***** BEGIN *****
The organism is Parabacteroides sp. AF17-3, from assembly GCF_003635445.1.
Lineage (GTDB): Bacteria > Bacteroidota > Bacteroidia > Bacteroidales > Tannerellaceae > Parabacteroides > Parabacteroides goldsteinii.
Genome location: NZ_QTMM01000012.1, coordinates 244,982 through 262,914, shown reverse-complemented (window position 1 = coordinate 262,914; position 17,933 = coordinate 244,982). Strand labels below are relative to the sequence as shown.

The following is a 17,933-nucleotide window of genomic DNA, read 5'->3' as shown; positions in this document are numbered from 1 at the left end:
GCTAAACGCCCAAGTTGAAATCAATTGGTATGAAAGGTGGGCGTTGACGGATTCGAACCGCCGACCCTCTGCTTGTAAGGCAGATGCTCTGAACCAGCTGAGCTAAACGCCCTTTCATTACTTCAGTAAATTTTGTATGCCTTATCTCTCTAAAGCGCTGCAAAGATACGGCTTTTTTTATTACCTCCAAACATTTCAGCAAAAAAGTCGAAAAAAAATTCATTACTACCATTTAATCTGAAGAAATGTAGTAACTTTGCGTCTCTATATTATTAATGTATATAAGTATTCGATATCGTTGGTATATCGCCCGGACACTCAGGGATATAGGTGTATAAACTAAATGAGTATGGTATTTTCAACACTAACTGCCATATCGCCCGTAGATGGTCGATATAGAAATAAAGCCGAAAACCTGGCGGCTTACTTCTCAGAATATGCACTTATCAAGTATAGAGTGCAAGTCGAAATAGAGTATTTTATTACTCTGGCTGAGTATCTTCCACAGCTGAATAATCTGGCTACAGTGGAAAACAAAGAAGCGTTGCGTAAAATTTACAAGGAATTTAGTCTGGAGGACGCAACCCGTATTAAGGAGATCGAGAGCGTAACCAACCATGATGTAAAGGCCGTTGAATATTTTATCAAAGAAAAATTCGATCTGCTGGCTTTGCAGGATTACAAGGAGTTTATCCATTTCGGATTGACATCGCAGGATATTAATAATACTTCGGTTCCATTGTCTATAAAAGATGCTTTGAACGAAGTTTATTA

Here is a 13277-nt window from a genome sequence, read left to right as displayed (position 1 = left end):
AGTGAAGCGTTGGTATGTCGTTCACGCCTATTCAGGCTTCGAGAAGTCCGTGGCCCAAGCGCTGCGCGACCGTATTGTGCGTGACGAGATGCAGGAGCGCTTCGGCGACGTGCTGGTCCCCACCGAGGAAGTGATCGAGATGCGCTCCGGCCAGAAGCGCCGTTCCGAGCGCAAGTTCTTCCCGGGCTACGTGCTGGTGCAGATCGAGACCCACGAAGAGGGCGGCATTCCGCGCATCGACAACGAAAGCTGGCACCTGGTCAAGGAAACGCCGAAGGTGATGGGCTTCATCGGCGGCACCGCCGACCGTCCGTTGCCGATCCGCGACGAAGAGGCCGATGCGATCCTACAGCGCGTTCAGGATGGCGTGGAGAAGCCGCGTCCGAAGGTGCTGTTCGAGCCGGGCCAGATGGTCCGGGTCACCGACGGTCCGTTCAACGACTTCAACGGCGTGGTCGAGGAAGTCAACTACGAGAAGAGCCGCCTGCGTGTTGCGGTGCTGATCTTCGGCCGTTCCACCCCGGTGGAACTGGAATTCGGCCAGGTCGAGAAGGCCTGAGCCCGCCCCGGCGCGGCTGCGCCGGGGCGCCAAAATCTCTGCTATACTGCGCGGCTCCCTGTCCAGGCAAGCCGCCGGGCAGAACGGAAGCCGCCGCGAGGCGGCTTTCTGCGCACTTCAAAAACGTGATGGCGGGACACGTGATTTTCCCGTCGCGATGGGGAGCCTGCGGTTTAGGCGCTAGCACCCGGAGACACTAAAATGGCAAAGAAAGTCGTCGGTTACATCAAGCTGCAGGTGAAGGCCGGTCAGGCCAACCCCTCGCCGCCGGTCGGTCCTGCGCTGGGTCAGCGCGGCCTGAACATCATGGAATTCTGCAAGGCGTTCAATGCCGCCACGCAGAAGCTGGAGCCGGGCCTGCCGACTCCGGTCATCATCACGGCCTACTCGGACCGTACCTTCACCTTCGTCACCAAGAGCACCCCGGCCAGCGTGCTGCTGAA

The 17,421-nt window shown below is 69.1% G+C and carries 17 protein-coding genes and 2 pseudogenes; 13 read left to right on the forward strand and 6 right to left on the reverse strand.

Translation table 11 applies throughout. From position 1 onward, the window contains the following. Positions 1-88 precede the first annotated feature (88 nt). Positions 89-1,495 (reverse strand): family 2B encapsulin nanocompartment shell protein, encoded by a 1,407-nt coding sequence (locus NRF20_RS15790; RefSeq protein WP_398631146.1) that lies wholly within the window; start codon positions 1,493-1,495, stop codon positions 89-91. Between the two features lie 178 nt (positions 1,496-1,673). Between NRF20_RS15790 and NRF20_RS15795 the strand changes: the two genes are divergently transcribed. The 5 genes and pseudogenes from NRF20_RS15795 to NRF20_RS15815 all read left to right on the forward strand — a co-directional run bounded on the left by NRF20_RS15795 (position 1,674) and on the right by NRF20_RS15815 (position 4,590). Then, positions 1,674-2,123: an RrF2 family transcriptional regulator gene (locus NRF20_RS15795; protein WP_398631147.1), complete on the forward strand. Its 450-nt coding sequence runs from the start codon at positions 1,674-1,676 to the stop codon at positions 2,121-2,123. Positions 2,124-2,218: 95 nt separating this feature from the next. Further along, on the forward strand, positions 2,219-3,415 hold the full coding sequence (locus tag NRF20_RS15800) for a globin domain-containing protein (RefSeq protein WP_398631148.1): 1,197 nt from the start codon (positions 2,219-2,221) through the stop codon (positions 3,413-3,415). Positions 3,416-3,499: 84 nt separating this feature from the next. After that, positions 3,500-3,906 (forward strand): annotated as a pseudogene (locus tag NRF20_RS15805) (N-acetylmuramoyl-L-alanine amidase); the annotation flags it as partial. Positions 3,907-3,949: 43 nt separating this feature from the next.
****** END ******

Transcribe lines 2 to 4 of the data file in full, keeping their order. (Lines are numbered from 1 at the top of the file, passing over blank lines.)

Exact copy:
Lineage (GTDB): Bacteria > Bacteroidota > Bacteroidia > Bacteroidales > Tannerellaceae > Parabacteroides > Parabacteroides goldsteinii.
Genome location: NZ_QTMM01000012.1, coordinates 244,982 through 262,914, shown reverse-complemented (window position 1 = coordinate 262,914; position 17,933 = coordinate 244,982). Strand labels below are relative to the sequence as shown.

The following is a 17,933-nucleotide window of genomic DNA, read 5'->3' as shown; positions in this document are numbered from 1 at the left end: